Illuminating Incident Essay
The Innocent of Macomb County
To Kill a Mockingbird is as much a book about prejudice stripping people of whom they truly are, as innocents being taken and defined. We see the people of Macomb who are truly pure and naive, and how that leads to their destruction, their definition, and their revelation. This can all be revealed through the eyes of Scout during the last moments of the book when she stands on the Radley porch and she finally sees things through Boo’s point of view. She realizes the injustice of Tom Robinson’s conviction and how that was caused by the prejudice of Macomb. We see her make insights on herself, who she is, and how the events of the novel have shaped her. Then she makes comprehensions about Boo, and how he may have been the most misunderstood and innocent of them all. Since innocence can be defined as being not guilty of a crime, having a lack of experience with the bad things in the world, and having a lack of knowledge of something, all three of these characters are innocent, in more ways than one. In To Kill a Mockingbird by Harper Lee, we see the theme of losing one’s innocence in various characters during the illuminating incident of Scouts realizations at the end of the novel.
During the last chapter, we see Scout make some astounding connections to the events that have occurred, and it is only when she reflects on them that she finally sees how unjust the treatment of Tom Robison was. For instance, when Atticus asks Scout if she can understand what has happened, she agrees and states, “Well, it’d be sort of like shootin’ a mockingbird, wouldn’t it?” She has made the connection to the innocence of a mockingbird and how it only sings for people, to Boo Radley and how he only helps people, in this case, helping her and Jem. If Scout can make this connection, she most certainly made a similar connection to Tom. He was a man who was only helping and being kind, but because he happened to be at the wrong place at the wrong time, and was thrown into a trial that was—as Atticus would say—licked from the start. Scout must have seen that something similar would happen to Boo, only he would be hurt from the limelight—or any light—that he wasn’t used to. Tom was a good man who was naïve about how Mayella thought of him, and this coupled with the racial attitude of the town, was what led to his destruction. He was not guilty in his crime, but since his view on the world has been torn apart by the evil of the trial, he tries to escape from it, which leads to his end. Scout states in her inner monologue, “Summer, and he watched his children’s hearts break.” This was the time after the trial when the children walk home with Jem crying. In this moment we take in that all of the children were heartbroken because of the undeserved imprisonment put upon Tom, and how only the people too young to understand racial prejudice will cry. This is the second time this has been mentioned in this book, and the first time by Atticus who made the connection, this time by Scout, an eight year old girl.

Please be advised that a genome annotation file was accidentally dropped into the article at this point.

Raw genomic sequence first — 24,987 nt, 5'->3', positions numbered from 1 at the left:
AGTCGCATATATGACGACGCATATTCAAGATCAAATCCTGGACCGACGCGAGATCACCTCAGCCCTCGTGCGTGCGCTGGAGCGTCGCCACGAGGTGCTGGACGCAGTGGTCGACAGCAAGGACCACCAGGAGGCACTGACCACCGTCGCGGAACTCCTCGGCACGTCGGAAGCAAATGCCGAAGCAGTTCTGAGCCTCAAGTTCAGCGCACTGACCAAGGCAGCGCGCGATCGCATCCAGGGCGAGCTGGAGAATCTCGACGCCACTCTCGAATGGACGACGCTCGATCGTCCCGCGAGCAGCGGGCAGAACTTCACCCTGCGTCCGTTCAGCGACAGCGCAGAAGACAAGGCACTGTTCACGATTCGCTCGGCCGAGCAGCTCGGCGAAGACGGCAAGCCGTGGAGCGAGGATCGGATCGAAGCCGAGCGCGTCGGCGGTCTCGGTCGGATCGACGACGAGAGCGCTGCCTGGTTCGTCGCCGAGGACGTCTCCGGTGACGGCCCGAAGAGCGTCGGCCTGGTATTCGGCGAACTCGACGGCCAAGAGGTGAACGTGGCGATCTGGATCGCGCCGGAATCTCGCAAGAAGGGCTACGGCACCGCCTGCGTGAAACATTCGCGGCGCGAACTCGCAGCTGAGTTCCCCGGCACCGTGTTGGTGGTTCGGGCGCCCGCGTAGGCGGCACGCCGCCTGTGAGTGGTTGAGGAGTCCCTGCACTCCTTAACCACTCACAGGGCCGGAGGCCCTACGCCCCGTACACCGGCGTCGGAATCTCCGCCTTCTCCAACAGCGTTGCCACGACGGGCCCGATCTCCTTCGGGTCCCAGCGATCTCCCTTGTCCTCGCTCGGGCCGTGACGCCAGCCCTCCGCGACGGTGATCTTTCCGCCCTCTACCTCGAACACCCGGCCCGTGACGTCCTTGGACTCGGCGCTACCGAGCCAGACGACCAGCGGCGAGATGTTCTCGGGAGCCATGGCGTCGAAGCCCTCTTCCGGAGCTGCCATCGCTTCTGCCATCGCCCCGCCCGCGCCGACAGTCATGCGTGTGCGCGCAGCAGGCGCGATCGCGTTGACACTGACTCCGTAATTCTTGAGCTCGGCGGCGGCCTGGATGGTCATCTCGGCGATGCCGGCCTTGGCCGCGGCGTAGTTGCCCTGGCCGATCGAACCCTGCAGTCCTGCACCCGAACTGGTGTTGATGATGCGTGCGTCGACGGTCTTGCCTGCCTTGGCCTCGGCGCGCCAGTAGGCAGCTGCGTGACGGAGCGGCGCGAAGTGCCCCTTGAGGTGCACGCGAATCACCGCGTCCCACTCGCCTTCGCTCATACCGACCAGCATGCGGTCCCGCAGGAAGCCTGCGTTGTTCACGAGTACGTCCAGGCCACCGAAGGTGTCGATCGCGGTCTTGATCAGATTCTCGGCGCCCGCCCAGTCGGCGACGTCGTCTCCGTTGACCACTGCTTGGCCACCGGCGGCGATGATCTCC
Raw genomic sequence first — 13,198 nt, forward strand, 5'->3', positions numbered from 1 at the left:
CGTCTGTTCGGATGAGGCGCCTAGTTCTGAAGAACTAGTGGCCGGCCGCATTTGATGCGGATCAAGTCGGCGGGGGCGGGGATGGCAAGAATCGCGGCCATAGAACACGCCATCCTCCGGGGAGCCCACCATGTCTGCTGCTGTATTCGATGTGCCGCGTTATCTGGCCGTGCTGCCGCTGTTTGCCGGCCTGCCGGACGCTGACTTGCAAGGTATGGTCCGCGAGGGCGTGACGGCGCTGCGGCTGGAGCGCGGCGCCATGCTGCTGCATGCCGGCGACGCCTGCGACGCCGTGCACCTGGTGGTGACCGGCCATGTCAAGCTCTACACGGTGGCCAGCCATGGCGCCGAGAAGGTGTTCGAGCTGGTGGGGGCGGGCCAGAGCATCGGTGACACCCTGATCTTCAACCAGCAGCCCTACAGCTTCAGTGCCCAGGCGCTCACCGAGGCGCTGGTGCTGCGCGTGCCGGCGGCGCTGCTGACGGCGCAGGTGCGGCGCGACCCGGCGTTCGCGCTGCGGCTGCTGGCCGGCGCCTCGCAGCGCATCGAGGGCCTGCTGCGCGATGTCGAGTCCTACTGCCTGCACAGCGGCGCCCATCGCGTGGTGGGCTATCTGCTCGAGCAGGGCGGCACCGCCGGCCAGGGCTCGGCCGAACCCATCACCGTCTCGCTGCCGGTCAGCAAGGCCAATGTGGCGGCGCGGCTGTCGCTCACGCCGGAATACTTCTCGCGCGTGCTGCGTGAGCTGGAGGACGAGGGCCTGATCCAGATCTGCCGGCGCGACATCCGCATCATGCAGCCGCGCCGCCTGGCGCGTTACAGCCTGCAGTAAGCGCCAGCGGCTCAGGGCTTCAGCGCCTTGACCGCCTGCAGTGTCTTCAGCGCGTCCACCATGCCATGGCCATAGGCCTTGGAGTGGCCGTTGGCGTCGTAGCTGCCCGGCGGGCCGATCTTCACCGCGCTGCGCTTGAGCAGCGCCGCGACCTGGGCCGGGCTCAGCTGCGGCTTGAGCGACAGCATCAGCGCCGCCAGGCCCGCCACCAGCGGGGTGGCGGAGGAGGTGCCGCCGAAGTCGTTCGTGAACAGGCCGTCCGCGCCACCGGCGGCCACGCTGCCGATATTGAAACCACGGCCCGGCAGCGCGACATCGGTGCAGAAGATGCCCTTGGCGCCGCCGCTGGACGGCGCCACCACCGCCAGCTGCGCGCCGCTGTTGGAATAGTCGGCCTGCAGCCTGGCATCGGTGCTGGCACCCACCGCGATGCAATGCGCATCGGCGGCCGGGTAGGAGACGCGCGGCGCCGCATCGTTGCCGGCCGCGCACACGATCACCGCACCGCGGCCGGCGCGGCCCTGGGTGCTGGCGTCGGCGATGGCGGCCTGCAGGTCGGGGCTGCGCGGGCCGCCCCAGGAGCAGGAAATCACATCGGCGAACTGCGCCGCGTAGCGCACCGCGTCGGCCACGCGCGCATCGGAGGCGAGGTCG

This leads to how Scout has matured and, in essence, lost her innocence. She has made profound connections to events and people all over Macomb, and is still so young. Because she has a better understanding of Macomb, she knows of the prejudice that effects the town, as well as the prejudice that she believed in. She states, “Atticus was right. One time he said you never really know a man until you stand in his shoes and walk around in them. Just standing on the Radley porch was enough,” which talks about how she can see what Boo sees and that is enough to understand the way he acts. He saved her and her brothers lives, but this whole time they thought he was a monster. This is the prejudice that Scout suffered from. She believed that Boo Radley was a terrible, vile, thing that stayed hidden because he didn’t want anyone to see his darkness, but…